How to Do a Squat Correctly (for Beginners)

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There are several exercises that may seem a bit daunting at first, especially if you’re new to this whole exercise thing, and one of the biggies is probably squats. While it may not seem like it should be so difficult at the outset, once you get started, it becomes more of a question of how to do a squat correctly.

What is a Squat?

It might be easiest to move into learning squats and squat modifications if we start by describing what a “normal” bodyweight squat entails. A normal squat will have you start by standing with your feet slightly wider than hip-width apart with your feet flat on the ground.

Believe it or not, squatting is about more than just bending your knees! The movement itself is a combination of both flexing at the hips (like you’re sitting down) and bending at the knees.

And again, for a regular run-of-the-mill squat, your feet will be flat and fully connected to the ground.

Next, you’ll push your hips back (as if you were going to sit down) while simultaneously bending at the knees. In other words, your torso will lean forward a little as your hips move backward and your knees naturally bend to allow for the downward drop of your hips. This will allow your hips to drop down between your knees toward the ground. Go as low as you’re comfortable going.

How to Do a Squat for Beginners

Probably the easiest way to get started on how to do a squat (for beginners) is to begin with some modifications. Don’t get overwhelmed by what you can’t do. Start with what you can do. You may need a little external stabilization to get the movement ingrained. If you do need more stability and support, you can move to using the assistance of a wall, a chair, or a pole.

Squat Modifications

1. Start with a smaller range of motion.

Maybe you can start with just a little bit of movement. If you don’t have a large range of motion at first, that’s okay. Just try to begin by standing and then squat down as far as you can. It may only be a quarter of a squat at first, but that’s okay. Just keep practicing, going down a little deeper each day, until you can squat down to the point where your thighs are parallel to the ground (or, if you’re doing a bodyweight squat, even past parallel).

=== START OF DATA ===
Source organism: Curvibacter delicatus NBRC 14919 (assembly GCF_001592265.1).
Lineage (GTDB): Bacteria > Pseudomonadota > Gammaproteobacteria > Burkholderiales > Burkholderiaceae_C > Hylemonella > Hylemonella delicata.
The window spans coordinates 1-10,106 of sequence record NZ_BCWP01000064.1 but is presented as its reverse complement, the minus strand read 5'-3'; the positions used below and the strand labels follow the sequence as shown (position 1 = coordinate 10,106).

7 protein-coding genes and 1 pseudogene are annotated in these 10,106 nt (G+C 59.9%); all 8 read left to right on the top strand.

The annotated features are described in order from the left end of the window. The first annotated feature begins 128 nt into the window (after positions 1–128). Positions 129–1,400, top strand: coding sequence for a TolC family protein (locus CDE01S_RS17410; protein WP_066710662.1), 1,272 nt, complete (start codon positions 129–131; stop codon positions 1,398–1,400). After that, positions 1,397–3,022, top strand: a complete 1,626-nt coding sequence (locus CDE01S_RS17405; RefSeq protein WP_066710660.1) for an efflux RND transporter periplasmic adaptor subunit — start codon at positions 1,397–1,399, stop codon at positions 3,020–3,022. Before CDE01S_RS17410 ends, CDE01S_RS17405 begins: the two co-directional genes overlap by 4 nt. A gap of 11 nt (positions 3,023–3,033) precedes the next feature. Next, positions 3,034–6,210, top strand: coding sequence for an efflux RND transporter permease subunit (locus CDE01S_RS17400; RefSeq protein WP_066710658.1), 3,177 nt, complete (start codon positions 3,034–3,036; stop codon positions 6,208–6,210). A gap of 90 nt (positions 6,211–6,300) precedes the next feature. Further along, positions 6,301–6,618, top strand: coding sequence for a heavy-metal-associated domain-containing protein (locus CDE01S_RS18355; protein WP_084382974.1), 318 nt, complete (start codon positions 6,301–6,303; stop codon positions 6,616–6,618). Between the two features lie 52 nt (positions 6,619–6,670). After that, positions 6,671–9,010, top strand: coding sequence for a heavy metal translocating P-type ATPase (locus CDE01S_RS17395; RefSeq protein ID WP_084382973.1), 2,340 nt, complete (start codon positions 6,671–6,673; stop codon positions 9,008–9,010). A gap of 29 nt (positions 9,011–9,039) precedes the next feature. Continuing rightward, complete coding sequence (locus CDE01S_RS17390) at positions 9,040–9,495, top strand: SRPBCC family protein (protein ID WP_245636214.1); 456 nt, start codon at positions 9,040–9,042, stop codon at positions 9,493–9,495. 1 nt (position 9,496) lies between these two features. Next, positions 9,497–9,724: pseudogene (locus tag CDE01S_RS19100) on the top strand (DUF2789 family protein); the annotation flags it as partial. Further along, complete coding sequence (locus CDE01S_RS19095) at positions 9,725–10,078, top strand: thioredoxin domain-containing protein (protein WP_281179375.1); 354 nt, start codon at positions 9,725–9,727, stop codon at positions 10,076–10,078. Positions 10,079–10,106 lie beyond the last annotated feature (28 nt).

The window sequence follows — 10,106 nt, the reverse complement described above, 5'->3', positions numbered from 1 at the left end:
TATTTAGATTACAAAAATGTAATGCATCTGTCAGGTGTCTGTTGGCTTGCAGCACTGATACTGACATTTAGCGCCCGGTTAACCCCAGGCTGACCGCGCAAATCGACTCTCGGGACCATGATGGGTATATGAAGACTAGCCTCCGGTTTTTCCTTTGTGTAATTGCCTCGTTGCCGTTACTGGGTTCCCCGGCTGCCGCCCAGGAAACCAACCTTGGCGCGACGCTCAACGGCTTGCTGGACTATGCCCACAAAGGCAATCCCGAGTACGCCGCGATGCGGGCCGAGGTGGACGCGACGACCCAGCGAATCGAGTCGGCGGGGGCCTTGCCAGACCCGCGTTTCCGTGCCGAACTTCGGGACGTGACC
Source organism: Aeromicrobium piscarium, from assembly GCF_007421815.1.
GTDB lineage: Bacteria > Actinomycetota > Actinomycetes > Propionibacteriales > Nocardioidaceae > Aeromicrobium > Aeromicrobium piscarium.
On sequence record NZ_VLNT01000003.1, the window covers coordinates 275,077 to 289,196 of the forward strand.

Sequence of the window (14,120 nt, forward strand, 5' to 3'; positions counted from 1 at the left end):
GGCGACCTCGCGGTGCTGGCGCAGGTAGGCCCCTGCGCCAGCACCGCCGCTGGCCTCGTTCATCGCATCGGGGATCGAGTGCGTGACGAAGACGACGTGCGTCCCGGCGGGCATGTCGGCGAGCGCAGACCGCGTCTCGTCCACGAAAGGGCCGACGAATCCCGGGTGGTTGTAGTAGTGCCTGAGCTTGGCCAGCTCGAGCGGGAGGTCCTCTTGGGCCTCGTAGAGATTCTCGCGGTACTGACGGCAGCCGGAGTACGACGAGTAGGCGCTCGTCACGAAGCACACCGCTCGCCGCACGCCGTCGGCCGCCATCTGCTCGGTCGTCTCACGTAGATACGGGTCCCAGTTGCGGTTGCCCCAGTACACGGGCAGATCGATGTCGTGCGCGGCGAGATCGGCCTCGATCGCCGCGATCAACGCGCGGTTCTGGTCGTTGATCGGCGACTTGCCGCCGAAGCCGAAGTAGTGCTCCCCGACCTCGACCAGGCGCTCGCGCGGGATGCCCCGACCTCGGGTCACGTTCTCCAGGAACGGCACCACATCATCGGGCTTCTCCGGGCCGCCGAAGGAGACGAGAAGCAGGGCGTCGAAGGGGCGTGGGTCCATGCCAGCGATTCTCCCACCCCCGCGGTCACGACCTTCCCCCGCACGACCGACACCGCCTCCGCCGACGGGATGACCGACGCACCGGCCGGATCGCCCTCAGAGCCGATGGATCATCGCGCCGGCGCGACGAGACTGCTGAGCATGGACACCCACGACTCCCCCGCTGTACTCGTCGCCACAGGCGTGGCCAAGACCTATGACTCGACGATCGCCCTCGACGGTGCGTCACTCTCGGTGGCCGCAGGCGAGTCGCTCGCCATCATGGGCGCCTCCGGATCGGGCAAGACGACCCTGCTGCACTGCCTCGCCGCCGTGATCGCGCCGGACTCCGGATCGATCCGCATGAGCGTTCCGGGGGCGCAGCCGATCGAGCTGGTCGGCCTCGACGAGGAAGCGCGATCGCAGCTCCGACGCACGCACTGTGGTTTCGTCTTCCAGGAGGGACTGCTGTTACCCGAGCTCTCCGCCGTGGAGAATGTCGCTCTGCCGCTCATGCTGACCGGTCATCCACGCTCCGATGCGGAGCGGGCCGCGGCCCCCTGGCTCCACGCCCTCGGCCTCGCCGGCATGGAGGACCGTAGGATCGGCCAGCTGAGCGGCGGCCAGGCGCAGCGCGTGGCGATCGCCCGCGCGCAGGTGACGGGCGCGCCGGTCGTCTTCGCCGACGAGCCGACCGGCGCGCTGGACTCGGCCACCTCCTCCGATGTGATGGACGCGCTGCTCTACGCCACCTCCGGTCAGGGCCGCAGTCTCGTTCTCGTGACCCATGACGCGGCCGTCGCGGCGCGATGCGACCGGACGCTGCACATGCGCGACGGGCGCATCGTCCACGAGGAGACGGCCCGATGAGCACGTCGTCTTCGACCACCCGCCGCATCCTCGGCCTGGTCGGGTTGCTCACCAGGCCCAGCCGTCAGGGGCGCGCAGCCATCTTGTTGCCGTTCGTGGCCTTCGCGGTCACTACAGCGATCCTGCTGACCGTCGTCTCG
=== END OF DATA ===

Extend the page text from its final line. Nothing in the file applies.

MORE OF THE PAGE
Once you learn to improve your range of motion, and you get more stable, you’ll improve your squat tremendously. Also, once you can increase your stability, you’ll have better mobility as well. With practice, you’ll get stronger, and if you combine your newfound strength with external stability and mobility, you’ll be able to graduate to a regular squat at some point.

2. Chair-Assisted Squats

Put a chair in front of you and stand with your feet a little wider than hip-width apart. The wider the stance and the higher the chair, the easier the squat. Place your hands on the back of the chair and lower yourself into the squat position, using the chair back for support.

3. Pole-Assisted Squats

In a similar fashion to chair-assisted squats, place a pole in front of you and grasp it with both hands. Again, perform a squatting movement using the pole for added support. The further out you reach your arms, the further down you’ll be able to squat.

4. Wall-Assisted Squats

Face a wall and place both hands a little wider than shoulder-width apart in front of you on the wall. Glide your hands down the wall as you perform the squatting movement, using the wall for as much or as little support as you require.

Eventually, you should be able to graduate to using just one hand on the chair, one hand on the pole, or one hand on the wall.

5. Lifted-Heel Squats

If your range of motion is limited due to tightness in the calves or ankles, you can also experiment with lifting your heels before squatting. Try a 2 x 4 or a few weight plates under your heels to help compensate for the lack of range of motion as you work on improving mobility.

Some Additional Squatting Tips

  • Spend more time in the deep squat position to get your hips used to the range of motion. The more you practice hanging out in the deep squat position, the more familiar and comfortable it will become. You can even use your elbows to push your knees further apart and hold that stretch for 15 seconds, working your way up to two minutes.
  • Practicing your deep squats on the regular will help you achieve radical changes in your mobility across the board and can even help alleviate lower back pain.
  • Work away from four points of stability (i.e., two feet on the ground and two hands on the chair) to three points of stability (one hand on the chair and two feet on the ground) until you are down to two points of stability (feet only).